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Commercial property still growing despite slowing economy

15 January 2008

Despite signs that the economy is slowing, occupiers of commercial property expect to expand their property portfolios on the back of continuing growth in output and employment over the next six months, the CBI/GVA Grimley Corporate Real Estate Survey reveals. But they don't take account of energy efficiency of the buildings they acquire.

The survey reveals that many firms are unaware of the requirement being introduced this year for landlords to obtain an Energy Performance Certificate (EPC) for their buildings. The largest buildings will need an EPC from April and the rest by October. Occupiers will need to be aware of them when acquiring or disposing of property but can make use of the information in their decision-making. Whilst three-quarters of businesses in the survey say they look at energy costs and the efficiency of buildings before they acquire space - 9 out of 10 do so in certain sectors - EPCs are a good way to judge a building's likely efficiency and running costs. Half of firms (51%) are either unaware or have not so far acted so communication over the next few months will be vital.

The twice-yearly survey, conducted between 24 October and 14 November, reveals 43% of firms expect to expand their amount of property space in the next six months, while 22% plan to reduce it. This balance of +21% is just below the rate occupiers expanded their space over the last six months (a balance of +22%).
However, firms in extraction and manufacturing sectors saw an overall contraction in property holdings over the last half year period and expect to continue reducing their property space in the next six months.

Banking, finance and insurance firms also expect to reduce their property slightly in the first half of this year (a balance of -2%) but, if unconstrained, half of businesses in this sector would contract their space, while only around a quarter would expand it - giving a much larger negative balance of -23%.

Howard Cooke, Director at property consultants GVA Grimley said: "The desire in the finance and manufacturing sectors to reduce property space can be attributed both to concerns about the impact from the credit squeeze over the next six months and the surplus space that these sectors traditionally carry.
But this survey does not support the speculation about a crisis in commercial property. Firms are still expecting to expand their property occupation much as they have in recent months. A watchful eye should be kept on how the coming changes to empty rate relief affect occupier behaviour, however, as these are likely to have some negative consequences."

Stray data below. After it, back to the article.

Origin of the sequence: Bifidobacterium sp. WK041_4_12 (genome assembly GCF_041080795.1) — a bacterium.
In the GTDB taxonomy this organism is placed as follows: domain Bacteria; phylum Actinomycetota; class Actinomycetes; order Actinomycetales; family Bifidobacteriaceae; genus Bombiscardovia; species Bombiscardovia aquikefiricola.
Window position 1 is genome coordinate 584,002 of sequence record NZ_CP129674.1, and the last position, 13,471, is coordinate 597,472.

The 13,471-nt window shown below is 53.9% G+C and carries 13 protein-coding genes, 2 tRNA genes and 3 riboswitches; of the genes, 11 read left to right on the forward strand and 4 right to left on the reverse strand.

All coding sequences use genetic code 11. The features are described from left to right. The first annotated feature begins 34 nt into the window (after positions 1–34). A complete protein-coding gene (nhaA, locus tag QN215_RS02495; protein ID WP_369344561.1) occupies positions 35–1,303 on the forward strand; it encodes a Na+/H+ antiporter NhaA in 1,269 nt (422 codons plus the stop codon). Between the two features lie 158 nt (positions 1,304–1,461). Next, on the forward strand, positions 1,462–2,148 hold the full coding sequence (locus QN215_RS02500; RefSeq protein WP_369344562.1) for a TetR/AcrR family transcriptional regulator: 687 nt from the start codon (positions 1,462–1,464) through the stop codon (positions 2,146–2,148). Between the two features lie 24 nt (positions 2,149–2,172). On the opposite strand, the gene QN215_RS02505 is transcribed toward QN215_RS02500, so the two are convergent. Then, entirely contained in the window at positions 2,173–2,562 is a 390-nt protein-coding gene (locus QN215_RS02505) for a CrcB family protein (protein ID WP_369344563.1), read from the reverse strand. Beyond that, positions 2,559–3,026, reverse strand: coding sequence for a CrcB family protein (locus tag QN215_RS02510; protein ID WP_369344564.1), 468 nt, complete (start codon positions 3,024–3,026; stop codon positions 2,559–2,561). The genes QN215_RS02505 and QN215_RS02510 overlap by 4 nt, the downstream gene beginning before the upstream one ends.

Most firms (82%) believe that changes to the empty rate relief being introduced in April will have a negative impact. The government will scrap the 50% relief on business rates from which all non-industrial firms currently benefit three months after a property has become empty. Relief currently given to manufacturers of 100% in perpetuity will now last just six months. Whether or not the change has its desired effect of encouraging landlords to make more efficient use of empty properties, the cost to business is estimated to be nearly £1 billion a year1 and the decision could have other negative consequences.

Karen Dee, the CBI’s Head of Infrastructure said: "The higher cost of owning an empty building could make regeneration less viable and demolitions are likely to increase. Businesses can also get caught in leases, which make them liable for empty rates even when the property is no longer suitable and they cannot pass the property on."

The CBI has urged the government to relax its approach to empty property rate relief, before the regulations come into effect this April, by introducing an 18-month relief period to allow firms a realistic amount of time to dispose of empty property. The government must also commit to monitor the impact on levels of development and demolition. There is already evidence that development has been made unviable by the threat of these rates.

While location and costs are still the most important drivers in finding the right commercial property, the survey shows energy efficiency now ranks alongside public transport and design as a factor. Respondents say the most important benefits to business of choosing a 'greener' property are cost-savings as well as acting as a responsible business. Sixty-one per cent of firms would pay at least a little more rent for a sustainable building.

Firms were asked to what extent the UK's transport infrastructure affected their business. Most (61%) said it had a negative impact with businesses ranking road congestion as having the greatest impact. A fifth of companies would consider relocating their business from the UK. The most likely reasons for these firms doing so were 'political issues', the 'skills availability' and 'the regulatory regime'.

Hard copies of the survey are available to the media from the CBI, Centre Point, 103 New Oxford Street, London WC1A 1DU, tel: 020 7395 8239; it is also available from GVA Grimley, 10 Stratton Street, London W1J 8JR and at www.cbi/ or

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